But for others, I find there's really an "off" feeling. It doesn't feel right.

    Sorry if it feels a little agressive, but I really wonder and would love to have the view of the designers on that point, know what people here think about it, male and female, and it would be interesting from those here who are designers themselves too.

  3. #3

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    This is an interesting subject matter, but to be honest and this might sound weird coming from someone like me. in some ways I really don't care...........well, at least not too much to want to change the system. personally,i don't like too much of a slim woman, its not personally attractive to me.

    Ive seen a lot of designers who have done alot in this regard, for example, Junya did it one season early in this career using unconventional models. Margiela when he was around made a point of using unusual models.........there have also been fuller figured models like Sophie Dahl, who has been very successful in the mainstream modeling industry. McQueen once used a lady (i dint remember her name) for whom he made special prosthetic legs to do his show.


    I think an there are several factors important to consider.

    1. its easier to make a wide assortment of clothing fit better on people who are less curvy that those who have curves
    2. designers generally use samples for press, editorial and other shoots over which they have no control. having garments made in a size that's closer to the standards used by the industry (regardless of how reprehensible this is) is easier to deal with than veering from the norm.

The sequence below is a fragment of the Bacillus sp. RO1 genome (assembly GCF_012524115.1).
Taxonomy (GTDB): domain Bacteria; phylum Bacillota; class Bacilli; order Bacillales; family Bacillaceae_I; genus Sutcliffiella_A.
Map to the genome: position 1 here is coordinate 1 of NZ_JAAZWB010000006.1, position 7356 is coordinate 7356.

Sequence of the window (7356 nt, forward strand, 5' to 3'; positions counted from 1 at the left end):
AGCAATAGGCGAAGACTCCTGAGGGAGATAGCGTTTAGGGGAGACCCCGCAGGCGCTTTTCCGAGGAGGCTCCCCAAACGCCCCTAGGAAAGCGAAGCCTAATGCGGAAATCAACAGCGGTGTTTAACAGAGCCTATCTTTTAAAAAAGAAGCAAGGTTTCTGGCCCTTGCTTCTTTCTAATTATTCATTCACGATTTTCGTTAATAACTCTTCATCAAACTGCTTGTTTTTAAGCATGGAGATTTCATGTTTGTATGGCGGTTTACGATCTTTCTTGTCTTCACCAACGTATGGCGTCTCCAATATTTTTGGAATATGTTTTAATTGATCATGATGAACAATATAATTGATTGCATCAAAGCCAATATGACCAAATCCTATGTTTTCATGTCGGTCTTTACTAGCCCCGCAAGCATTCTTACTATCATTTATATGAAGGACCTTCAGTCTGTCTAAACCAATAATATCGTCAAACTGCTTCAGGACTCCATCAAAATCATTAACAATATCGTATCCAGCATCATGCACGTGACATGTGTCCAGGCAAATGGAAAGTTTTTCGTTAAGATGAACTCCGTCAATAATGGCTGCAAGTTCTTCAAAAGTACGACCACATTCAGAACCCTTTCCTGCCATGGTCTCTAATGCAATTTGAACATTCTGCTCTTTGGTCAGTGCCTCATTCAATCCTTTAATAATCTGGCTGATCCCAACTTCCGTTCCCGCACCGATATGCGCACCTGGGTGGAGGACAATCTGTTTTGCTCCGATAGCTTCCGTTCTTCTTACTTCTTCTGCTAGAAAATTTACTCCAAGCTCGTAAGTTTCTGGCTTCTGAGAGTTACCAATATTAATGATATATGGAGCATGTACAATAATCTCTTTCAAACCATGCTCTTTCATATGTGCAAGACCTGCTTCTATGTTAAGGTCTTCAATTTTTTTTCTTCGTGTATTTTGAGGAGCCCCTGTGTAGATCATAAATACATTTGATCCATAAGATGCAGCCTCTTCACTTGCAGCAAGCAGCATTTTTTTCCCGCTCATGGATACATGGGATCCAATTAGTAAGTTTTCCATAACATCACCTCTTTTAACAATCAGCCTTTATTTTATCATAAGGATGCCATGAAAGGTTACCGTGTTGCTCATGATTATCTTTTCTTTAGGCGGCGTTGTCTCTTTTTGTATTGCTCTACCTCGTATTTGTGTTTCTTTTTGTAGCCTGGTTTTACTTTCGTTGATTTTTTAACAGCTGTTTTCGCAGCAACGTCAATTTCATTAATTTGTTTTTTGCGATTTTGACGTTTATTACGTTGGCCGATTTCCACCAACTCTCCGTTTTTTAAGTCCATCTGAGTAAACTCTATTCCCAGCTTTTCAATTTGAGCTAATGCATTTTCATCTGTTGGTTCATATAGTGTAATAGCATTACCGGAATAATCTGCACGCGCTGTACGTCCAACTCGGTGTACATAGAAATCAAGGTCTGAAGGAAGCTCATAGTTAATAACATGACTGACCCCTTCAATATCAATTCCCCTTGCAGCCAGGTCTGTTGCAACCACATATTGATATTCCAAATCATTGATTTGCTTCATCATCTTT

essentially, I did womenwear for seven years, and I've been doing mens for three seasons, and I feel more fulfilled designing menswear than I did women. not because didn't love women swear and wasn't good at it, but then, there were some aspects of the work that was always against my personal convictions..............
    “You know,” he says, with a resilient smile, “it is a hard world for poets.”
    .................................................. .......................


    Zam Barrett Spring 2017 Now in stock

  4. #4

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    I think with womenswear that if a designer changes things up with the models, everyone sees that and not the clothing. Every time a designer uses plus side models or whatever, it is usually just seen as a gimmick, and so the clothes tend to get sidelined. Because it is so rare to see anything but your stereotypical model body on the runway, every little instance of deviation is jumped upon - by all sides.

    It turns into a debate removed from the collection, and one of the model's body and fashion in general (the whole size zero debate etc.). Until a designer is able to use different types of model, and people are able to view it within the context of the collection rather than as some sort of major f*** you to the fashion world, it risks being read as a gimmick rather than a legitimate statement.

    The reason I think it is more acceptable in menswear (by which I mean people don't pounce on it with the same voracity) is down to a more social aspect. Menswear is way behind womenswear, so I think a designer has more leeway to present, or even just construct, their view of masculinity. The social conventions of menswear are not yet fully set in stone in terms of catwalk and what not.

    Plus an older man (or a fatter man) is unfortunately more acceptable than an older woman. A man can let his hair go grey and have wrinkles, and still be fashionable (just look at all those streetstyle blogs glorifying older Italian men). Whereas women unfortunately are put under pressure to always look younger and always look thinner. An overweight man can be viewed as jolly, an overweight woman is viewed as unsightly.

    It is a pressure perhaps created and reinforced by fashion, but it is for that exact reason that a designer is unable to break from that norm. They just wouldn't be accepted as making a valid point, people would unfortunately just brush it off as pandering to the crowd.